Anna Hughes writes the unofficial minutes of her governing body.
Everybody is looking sun-tanned and relaxed for the first meeting of the new academic year. We have a blessedly short agenda and soon reach the principal's report.
"Recruitment has gone very well indeed," begins Rex, the principal.
"An excellent yield of recruitment funding units," interrupts Silas, the financial director.
"But what about the quality of the new students?" asks Fergus, our university governor.
"Department heads seem well satisfied," says Rex.
Mary, the teacher-governor, throws a spanner in the works: "I am not happy with the pressure we have been put under to increase numbers at the expense of reducing entry criteria. It results in poor achievement and poor retention, plus extra hassle in the classroom."
"Achievement and retention units are vital to our funding" adds Silas, unwittingly supporting Mary against management.
Quickly averting a nasty incident, Fergus clarifies his question. "I was particularly interested in whether we have recruited more students from ethnic minorities and those who traditionally shunned further education."
"There's extra funding for them," beams Silas.
"We will be able to get a print-out on that next week" says Rex, evading the issue.
I know the reason why so chip in. "I believe the computer enrolment system went down during enrolment week and still isn't running properly. When I looked in on the enrolment on the Friday it seemed chotic, with tempers rising all round, and mountains of paperwork and long queues of frustrated students."
"It was most unfortunate," admits Rex, "but I am assured by our IT staff and the enrolment team that we will be fully operational tomorrow and all the enrolment records will be on the system within the week."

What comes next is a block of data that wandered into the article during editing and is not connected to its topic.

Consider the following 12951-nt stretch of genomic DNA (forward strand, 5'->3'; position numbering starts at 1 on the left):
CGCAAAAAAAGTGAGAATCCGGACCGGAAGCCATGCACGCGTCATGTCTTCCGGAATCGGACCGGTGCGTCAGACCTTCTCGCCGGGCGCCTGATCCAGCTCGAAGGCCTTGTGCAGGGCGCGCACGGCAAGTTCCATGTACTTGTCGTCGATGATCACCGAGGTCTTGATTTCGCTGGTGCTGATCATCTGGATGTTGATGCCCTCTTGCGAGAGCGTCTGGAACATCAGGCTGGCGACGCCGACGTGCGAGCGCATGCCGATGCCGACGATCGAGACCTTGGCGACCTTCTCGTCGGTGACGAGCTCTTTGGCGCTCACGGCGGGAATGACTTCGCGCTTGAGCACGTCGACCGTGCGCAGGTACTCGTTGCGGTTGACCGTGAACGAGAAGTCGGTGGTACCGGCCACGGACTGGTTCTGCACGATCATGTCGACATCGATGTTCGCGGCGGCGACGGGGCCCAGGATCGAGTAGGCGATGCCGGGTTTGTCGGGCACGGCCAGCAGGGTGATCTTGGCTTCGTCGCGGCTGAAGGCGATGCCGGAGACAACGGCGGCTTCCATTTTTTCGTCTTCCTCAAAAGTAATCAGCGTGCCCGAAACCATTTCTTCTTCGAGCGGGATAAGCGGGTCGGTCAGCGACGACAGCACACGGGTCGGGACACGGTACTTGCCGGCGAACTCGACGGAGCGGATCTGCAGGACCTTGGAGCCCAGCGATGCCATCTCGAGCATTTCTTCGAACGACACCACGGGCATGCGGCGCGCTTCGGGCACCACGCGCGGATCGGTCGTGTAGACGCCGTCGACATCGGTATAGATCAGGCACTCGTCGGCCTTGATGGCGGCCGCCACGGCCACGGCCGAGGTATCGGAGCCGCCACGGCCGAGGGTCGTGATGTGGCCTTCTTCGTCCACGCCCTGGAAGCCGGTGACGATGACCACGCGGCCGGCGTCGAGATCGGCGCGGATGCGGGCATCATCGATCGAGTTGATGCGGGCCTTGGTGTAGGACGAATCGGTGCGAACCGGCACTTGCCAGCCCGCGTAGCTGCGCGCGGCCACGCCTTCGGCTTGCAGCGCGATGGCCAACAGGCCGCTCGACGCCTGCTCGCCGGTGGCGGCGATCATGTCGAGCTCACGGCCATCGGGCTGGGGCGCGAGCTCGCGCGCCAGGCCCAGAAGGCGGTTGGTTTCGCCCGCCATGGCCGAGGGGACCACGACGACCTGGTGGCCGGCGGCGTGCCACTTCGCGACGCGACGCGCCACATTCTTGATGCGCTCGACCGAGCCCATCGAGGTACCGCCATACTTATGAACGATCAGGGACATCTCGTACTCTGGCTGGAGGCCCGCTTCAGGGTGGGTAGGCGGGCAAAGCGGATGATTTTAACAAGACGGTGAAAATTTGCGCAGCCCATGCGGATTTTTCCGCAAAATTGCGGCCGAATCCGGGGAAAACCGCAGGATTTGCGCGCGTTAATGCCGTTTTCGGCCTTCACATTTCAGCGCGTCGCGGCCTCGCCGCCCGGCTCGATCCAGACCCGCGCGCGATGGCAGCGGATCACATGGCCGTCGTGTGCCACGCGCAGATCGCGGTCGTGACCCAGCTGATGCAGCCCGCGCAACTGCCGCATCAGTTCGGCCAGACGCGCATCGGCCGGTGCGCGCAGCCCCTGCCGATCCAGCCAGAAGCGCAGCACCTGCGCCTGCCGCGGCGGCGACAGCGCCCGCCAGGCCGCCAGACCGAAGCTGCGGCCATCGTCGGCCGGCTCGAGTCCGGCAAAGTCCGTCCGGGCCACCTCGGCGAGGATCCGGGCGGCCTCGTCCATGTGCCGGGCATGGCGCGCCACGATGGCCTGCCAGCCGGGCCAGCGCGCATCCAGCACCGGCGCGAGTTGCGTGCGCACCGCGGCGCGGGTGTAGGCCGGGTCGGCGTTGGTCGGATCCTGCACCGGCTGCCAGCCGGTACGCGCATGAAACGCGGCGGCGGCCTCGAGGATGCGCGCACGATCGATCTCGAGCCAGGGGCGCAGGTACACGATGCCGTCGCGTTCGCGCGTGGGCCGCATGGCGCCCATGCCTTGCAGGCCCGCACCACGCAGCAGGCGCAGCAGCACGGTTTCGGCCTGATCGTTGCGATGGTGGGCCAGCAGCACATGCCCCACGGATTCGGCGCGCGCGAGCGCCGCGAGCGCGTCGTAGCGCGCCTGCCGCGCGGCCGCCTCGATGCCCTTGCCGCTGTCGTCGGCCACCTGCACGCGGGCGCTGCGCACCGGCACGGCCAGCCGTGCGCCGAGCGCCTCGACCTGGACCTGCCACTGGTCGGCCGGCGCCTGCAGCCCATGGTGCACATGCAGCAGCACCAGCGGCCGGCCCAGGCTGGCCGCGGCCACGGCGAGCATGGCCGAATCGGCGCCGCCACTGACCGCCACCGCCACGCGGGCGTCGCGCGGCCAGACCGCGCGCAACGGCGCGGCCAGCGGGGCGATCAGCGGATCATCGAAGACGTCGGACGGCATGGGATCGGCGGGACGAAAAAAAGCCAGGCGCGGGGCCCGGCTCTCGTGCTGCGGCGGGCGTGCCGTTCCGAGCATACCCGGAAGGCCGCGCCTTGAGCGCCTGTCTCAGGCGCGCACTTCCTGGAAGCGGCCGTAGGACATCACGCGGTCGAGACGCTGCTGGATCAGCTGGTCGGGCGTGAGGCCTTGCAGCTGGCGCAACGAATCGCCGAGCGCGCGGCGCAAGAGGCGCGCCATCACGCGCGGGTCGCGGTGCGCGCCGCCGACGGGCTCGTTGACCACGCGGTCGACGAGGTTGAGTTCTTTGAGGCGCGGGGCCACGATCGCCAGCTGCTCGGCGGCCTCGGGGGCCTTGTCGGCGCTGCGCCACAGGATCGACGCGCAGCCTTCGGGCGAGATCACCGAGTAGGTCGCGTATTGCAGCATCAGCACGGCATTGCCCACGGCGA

Charles, the industrialist governor, takes up the theme. "Economising on cheap computerised management systems is the road to disaster. But picking up Fergus's point, are we recruiting enough professional people for our accounting, business and marketing courses?" "It's about the same as last year," says Rex, happy to move on from the enrolment chaos.
"But that's not good enough," replies Charles. "Britain's prosperity depends on increasing the skills and numbers of professionals and managers in industry. That quirky promotional wrap-around on the local newspaper won't reach these people. You need some serious targeted marketing for these courses."
"Both our neighbouring colleges have complained that we are poaching their students," Rex offers in self-defence.
"That's not the point. I think you should look very seriously at a professional marketing department with a realistic budget for what is indeed a multi-million-pound business."
Silas smiles until he remembers that marketing is on the outgoing side of his balance sheet.
I sit there wondering whether our college will ever get the balance right between educational and financial interests.